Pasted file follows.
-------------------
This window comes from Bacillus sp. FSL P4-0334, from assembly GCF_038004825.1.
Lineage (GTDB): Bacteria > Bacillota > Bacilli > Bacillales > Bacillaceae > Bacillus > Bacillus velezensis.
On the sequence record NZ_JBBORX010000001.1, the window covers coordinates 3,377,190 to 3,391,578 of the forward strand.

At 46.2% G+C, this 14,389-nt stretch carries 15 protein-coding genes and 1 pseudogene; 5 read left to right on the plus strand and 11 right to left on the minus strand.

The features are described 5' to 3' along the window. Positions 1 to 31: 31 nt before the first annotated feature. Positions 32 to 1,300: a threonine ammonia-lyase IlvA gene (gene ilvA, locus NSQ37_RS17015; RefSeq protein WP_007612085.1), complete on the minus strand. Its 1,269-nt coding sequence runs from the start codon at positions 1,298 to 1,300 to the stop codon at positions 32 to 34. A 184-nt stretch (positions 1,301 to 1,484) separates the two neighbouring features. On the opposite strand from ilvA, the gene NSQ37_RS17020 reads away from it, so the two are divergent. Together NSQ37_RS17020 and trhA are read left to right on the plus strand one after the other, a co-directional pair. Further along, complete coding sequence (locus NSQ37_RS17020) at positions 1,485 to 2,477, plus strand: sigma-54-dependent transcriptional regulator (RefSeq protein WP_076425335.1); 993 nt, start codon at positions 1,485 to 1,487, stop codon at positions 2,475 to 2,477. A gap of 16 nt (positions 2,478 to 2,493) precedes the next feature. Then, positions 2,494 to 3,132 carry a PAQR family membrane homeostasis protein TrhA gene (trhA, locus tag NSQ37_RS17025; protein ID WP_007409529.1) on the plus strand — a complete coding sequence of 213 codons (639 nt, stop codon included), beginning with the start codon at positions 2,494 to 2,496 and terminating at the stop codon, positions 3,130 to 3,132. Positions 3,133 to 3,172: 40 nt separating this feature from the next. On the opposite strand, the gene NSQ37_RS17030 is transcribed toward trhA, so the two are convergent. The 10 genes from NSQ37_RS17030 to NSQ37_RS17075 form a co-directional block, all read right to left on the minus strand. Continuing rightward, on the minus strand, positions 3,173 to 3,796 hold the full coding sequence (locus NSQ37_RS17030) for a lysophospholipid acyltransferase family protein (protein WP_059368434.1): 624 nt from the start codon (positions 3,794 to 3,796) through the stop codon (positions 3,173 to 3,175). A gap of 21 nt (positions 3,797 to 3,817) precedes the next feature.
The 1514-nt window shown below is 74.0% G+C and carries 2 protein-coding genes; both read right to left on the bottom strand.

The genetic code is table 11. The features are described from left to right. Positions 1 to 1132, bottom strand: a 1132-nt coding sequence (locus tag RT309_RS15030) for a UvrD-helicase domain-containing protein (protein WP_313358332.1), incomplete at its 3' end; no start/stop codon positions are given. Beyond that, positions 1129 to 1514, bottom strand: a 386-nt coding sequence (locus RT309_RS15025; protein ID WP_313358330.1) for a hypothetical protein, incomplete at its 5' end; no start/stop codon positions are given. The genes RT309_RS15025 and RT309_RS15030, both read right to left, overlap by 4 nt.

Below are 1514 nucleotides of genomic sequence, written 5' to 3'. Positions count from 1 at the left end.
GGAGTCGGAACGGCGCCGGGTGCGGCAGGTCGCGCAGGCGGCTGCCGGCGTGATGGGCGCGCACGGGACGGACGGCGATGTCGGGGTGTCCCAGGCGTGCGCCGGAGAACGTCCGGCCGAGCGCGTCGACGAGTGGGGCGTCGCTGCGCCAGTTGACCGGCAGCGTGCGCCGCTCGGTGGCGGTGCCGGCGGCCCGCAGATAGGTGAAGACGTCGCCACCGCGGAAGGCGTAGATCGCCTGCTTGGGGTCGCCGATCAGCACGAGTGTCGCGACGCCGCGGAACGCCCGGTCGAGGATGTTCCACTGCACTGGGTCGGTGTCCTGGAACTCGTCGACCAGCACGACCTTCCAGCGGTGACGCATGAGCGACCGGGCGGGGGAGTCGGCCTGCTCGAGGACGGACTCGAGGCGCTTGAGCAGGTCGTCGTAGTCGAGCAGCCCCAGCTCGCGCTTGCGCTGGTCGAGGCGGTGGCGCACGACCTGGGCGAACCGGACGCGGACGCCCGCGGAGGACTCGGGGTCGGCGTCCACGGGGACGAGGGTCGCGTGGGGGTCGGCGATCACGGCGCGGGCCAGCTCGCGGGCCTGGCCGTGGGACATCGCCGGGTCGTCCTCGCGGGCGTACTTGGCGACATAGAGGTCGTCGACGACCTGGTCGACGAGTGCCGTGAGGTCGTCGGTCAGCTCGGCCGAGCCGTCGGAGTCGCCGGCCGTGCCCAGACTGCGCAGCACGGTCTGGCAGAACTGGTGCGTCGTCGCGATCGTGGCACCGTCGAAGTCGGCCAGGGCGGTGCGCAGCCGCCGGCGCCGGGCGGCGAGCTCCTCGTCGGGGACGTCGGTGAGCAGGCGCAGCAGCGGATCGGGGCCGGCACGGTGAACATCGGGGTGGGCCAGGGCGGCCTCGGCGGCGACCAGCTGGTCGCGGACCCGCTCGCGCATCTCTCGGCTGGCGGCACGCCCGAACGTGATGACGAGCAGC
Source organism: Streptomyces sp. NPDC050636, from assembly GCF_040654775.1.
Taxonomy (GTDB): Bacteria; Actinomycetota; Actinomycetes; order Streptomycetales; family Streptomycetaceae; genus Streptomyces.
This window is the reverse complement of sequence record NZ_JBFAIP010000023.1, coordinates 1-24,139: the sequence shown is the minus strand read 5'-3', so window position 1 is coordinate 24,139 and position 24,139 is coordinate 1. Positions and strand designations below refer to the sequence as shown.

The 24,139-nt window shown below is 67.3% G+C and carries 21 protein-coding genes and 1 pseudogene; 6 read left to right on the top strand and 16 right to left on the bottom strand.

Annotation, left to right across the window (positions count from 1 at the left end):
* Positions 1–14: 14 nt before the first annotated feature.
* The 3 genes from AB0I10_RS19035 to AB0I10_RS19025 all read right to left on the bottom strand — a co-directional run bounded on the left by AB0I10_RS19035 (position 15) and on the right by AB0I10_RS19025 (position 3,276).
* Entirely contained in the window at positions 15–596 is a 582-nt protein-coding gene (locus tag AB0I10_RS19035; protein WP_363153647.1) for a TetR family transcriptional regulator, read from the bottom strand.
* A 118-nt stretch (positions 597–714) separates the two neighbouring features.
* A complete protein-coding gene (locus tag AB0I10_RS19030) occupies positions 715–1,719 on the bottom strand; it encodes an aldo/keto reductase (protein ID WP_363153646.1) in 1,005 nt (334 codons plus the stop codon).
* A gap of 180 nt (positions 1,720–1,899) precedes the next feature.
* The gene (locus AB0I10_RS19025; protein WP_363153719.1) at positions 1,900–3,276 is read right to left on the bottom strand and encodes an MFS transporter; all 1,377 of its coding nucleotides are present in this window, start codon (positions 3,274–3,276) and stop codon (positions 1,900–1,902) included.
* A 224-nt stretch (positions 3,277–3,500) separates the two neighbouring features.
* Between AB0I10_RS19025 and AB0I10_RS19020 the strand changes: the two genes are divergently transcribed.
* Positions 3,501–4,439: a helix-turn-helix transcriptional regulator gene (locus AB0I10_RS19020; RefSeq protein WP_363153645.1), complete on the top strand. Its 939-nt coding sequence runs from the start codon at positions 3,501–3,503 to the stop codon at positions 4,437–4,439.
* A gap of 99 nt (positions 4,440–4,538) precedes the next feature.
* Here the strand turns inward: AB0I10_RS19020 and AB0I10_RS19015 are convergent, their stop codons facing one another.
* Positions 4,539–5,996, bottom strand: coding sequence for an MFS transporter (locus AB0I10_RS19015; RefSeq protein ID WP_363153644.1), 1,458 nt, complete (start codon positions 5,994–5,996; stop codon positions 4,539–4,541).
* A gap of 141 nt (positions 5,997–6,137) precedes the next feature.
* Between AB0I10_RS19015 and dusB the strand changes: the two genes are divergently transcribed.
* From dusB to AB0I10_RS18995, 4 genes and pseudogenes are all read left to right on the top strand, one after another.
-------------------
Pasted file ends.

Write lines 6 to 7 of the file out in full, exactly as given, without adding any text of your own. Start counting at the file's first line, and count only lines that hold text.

The 1514-nt window shown below is 74.0% G+C and carries 2 protein-coding genes; both read right to left on the bottom strand.

The genetic code is table 11. The features are described from left to right. Positions 1 to 1132, bottom strand: a 1132-nt coding sequence (locus tag RT309_RS15030) for a UvrD-helicase domain-containing protein (protein WP_313358332.1), incomplete at its 3' end; no start/stop codon positions are given. Beyond that, positions 1129 to 1514, bottom strand: a 386-nt coding sequence (locus RT309_RS15025; protein ID WP_313358330.1) for a hypothetical protein, incomplete at its 5' end; no start/stop codon positions are given. The genes RT309_RS15025 and RT309_RS15030, both read right to left, overlap by 4 nt.